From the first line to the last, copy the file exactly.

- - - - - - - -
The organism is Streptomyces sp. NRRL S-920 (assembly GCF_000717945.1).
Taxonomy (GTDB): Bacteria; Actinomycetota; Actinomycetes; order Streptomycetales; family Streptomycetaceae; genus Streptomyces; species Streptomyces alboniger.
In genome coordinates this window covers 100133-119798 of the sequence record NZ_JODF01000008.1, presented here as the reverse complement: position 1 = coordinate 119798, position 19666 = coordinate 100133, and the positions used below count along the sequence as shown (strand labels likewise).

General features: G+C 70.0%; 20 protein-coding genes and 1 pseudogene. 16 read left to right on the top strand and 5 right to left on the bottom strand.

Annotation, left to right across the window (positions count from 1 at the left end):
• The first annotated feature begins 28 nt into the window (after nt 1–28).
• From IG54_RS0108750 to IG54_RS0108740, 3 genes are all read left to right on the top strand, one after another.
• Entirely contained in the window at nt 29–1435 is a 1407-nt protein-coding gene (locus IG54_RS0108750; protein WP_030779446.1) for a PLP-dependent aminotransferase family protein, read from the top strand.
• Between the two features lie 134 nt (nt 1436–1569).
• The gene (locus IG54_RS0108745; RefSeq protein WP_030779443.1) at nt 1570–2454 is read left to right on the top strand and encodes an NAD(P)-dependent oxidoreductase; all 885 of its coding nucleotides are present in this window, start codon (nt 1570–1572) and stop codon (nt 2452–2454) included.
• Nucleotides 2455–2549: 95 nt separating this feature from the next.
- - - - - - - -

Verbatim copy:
The organism is Streptomyces sp. NRRL S-920 (assembly GCF_000717945.1).
Taxonomy (GTDB): Bacteria; Actinomycetota; Actinomycetes; order Streptomycetales; family Streptomycetaceae; genus Streptomyces; species Streptomyces alboniger.
In genome coordinates this window covers 100133-119798 of the sequence record NZ_JODF01000008.1, presented here as the reverse complement: position 1 = coordinate 119798, position 19666 = coordinate 100133, and the positions used below count along the sequence as shown (strand labels likewise).

General features: G+C 70.0%; 20 protein-coding genes and 1 pseudogene. 16 read left to right on the top strand and 5 right to left on the bottom strand.

Annotation, left to right across the window (positions count from 1 at the left end):
• The first annotated feature begins 28 nt into the window (after nt 1–28).
• From IG54_RS0108750 to IG54_RS0108740, 3 genes are all read left to right on the top strand, one after another.
• Entirely contained in the window at nt 29–1435 is a 1407-nt protein-coding gene (locus IG54_RS0108750; protein WP_030779446.1) for a PLP-dependent aminotransferase family protein, read from the top strand.
• Between the two features lie 134 nt (nt 1436–1569).
• The gene (locus IG54_RS0108745; RefSeq protein WP_030779443.1) at nt 1570–2454 is read left to right on the top strand and encodes an NAD(P)-dependent oxidoreductase; all 885 of its coding nucleotides are present in this window, start codon (nt 1570–1572) and stop codon (nt 2452–2454) included.
• Nucleotides 2455–2549: 95 nt separating this feature from the next.